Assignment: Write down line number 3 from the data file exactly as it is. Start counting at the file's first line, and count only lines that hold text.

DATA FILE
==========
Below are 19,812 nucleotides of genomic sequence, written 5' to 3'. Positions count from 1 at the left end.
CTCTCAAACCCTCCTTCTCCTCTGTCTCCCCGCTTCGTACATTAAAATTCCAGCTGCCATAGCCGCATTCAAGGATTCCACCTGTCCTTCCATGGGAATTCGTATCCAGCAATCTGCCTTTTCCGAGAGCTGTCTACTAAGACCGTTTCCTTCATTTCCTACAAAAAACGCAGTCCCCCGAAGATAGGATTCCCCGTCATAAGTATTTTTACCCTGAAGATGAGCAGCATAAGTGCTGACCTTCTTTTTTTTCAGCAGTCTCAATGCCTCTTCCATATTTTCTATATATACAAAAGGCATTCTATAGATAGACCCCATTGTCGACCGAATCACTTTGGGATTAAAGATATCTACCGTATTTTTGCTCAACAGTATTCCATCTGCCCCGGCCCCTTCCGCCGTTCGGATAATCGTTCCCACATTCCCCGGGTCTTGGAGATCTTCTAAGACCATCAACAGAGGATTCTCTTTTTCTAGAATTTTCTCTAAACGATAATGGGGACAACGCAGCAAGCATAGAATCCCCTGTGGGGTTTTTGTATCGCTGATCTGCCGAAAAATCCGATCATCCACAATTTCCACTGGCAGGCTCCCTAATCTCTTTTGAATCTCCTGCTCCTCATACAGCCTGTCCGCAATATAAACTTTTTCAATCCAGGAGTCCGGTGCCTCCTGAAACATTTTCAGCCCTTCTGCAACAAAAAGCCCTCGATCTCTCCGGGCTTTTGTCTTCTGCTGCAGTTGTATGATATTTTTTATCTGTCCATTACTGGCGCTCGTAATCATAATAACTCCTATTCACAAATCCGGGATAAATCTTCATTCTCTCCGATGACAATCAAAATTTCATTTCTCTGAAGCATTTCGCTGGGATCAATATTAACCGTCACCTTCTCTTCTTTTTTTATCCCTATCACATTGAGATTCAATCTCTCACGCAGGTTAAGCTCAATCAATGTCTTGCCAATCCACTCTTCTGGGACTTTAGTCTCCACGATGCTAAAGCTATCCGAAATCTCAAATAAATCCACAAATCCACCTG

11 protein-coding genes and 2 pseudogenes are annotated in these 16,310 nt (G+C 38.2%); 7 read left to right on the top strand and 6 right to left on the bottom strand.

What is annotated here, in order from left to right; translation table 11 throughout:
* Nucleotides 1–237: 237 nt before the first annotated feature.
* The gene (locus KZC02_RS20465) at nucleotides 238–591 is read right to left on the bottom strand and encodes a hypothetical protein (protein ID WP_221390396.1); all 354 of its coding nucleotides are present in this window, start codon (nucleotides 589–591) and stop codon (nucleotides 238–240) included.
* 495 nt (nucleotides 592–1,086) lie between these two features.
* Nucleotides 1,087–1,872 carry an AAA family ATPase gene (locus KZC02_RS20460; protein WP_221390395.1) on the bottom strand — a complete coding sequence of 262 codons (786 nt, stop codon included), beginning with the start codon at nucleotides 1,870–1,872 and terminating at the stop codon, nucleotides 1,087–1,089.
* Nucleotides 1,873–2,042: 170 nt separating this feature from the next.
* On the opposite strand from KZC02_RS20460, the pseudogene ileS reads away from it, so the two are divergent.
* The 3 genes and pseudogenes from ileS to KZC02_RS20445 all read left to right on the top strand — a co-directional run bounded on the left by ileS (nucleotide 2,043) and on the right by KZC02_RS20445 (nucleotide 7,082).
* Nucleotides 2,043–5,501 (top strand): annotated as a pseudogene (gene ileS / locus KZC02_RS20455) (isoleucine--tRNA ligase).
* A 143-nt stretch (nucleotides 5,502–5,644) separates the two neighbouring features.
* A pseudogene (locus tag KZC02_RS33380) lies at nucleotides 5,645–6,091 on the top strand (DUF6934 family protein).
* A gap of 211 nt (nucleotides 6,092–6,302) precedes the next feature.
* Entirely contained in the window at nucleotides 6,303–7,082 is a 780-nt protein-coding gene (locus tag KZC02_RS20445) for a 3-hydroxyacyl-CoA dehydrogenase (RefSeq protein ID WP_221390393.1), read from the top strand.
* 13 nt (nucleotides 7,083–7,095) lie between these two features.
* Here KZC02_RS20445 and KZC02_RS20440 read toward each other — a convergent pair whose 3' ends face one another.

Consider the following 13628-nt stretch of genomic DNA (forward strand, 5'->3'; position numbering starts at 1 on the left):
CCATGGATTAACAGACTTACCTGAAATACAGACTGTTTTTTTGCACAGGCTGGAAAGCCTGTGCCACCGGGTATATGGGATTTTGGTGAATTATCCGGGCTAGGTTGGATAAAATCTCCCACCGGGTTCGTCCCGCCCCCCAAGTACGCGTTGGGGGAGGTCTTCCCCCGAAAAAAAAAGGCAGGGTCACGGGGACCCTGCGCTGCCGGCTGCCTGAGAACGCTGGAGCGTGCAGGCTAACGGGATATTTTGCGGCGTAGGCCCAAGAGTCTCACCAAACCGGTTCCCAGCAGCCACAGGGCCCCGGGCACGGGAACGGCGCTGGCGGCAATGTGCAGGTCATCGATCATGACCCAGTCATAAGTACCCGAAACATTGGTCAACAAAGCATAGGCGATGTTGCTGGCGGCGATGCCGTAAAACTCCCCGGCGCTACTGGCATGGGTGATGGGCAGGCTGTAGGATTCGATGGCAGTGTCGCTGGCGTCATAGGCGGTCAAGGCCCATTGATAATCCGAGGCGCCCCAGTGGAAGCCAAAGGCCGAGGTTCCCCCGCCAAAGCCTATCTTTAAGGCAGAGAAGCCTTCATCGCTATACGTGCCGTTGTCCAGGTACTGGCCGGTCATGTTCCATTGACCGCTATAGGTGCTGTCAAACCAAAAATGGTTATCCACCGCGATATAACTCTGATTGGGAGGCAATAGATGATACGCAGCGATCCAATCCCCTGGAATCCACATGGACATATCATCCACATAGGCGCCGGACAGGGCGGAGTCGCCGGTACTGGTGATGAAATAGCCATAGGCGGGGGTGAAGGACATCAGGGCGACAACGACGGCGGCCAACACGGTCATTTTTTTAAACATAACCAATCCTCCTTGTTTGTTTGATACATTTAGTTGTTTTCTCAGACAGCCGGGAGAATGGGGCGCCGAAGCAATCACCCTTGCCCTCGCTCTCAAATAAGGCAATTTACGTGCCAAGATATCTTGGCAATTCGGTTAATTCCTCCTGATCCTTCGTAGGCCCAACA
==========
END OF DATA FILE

11 protein-coding genes and 2 pseudogenes are annotated in these 16,310 nt (G+C 38.2%); 7 read left to right on the top strand and 6 right to left on the bottom strand.